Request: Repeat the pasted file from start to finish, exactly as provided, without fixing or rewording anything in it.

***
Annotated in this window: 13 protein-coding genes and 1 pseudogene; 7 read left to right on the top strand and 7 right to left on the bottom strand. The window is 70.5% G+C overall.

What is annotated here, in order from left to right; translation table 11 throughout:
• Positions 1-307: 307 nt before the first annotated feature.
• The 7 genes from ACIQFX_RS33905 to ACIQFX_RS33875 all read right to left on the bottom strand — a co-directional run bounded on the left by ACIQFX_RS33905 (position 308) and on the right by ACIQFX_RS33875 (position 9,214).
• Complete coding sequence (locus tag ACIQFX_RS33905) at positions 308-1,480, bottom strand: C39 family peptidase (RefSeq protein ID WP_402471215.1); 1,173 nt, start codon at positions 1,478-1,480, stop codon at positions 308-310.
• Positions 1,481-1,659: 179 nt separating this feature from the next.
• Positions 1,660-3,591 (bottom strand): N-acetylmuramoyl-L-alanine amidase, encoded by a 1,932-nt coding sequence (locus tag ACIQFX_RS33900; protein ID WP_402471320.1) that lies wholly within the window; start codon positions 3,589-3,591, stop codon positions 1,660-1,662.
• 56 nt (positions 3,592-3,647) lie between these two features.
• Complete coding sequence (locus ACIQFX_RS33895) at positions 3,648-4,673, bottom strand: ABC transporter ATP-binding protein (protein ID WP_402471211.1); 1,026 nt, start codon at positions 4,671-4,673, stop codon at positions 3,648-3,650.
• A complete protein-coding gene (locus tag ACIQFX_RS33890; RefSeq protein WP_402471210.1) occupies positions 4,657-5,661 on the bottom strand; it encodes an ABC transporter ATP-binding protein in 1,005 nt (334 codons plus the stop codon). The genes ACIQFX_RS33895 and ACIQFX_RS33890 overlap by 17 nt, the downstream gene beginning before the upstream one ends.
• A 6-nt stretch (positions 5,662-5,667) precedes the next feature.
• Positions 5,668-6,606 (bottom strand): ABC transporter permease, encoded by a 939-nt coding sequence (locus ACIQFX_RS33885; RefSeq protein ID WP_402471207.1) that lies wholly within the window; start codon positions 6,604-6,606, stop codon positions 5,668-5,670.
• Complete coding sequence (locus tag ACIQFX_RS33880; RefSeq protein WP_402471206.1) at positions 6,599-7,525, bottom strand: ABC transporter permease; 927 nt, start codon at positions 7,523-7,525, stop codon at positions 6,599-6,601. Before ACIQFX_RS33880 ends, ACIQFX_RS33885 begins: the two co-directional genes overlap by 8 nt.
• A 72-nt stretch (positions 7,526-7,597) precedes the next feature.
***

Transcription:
Annotated in this window: 13 protein-coding genes and 1 pseudogene; 7 read left to right on the top strand and 7 right to left on the bottom strand. The window is 70.5% G+C overall.

What is annotated here, in order from left to right; translation table 11 throughout:
• Positions 1-307: 307 nt before the first annotated feature.
• The 7 genes from ACIQFX_RS33905 to ACIQFX_RS33875 all read right to left on the bottom strand — a co-directional run bounded on the left by ACIQFX_RS33905 (position 308) and on the right by ACIQFX_RS33875 (position 9,214).
• Complete coding sequence (locus tag ACIQFX_RS33905) at positions 308-1,480, bottom strand: C39 family peptidase (RefSeq protein ID WP_402471215.1); 1,173 nt, start codon at positions 1,478-1,480, stop codon at positions 308-310.
• Positions 1,481-1,659: 179 nt separating this feature from the next.
• Positions 1,660-3,591 (bottom strand): N-acetylmuramoyl-L-alanine amidase, encoded by a 1,932-nt coding sequence (locus tag ACIQFX_RS33900; protein ID WP_402471320.1) that lies wholly within the window; start codon positions 3,589-3,591, stop codon positions 1,660-1,662.
• 56 nt (positions 3,592-3,647) lie between these two features.
• Complete coding sequence (locus ACIQFX_RS33895) at positions 3,648-4,673, bottom strand: ABC transporter ATP-binding protein (protein ID WP_402471211.1); 1,026 nt, start codon at positions 4,671-4,673, stop codon at positions 3,648-3,650.
• A complete protein-coding gene (locus tag ACIQFX_RS33890; RefSeq protein WP_402471210.1) occupies positions 4,657-5,661 on the bottom strand; it encodes an ABC transporter ATP-binding protein in 1,005 nt (334 codons plus the stop codon). The genes ACIQFX_RS33895 and ACIQFX_RS33890 overlap by 17 nt, the downstream gene beginning before the upstream one ends.
• A 6-nt stretch (positions 5,662-5,667) precedes the next feature.
• Positions 5,668-6,606 (bottom strand): ABC transporter permease, encoded by a 939-nt coding sequence (locus ACIQFX_RS33885; RefSeq protein ID WP_402471207.1) that lies wholly within the window; start codon positions 6,604-6,606, stop codon positions 5,668-5,670.
• Complete coding sequence (locus tag ACIQFX_RS33880; RefSeq protein WP_402471206.1) at positions 6,599-7,525, bottom strand: ABC transporter permease; 927 nt, start codon at positions 7,523-7,525, stop codon at positions 6,599-6,601. Before ACIQFX_RS33880 ends, ACIQFX_RS33885 begins: the two co-directional genes overlap by 8 nt.
• A 72-nt stretch (positions 7,526-7,597) precedes the next feature.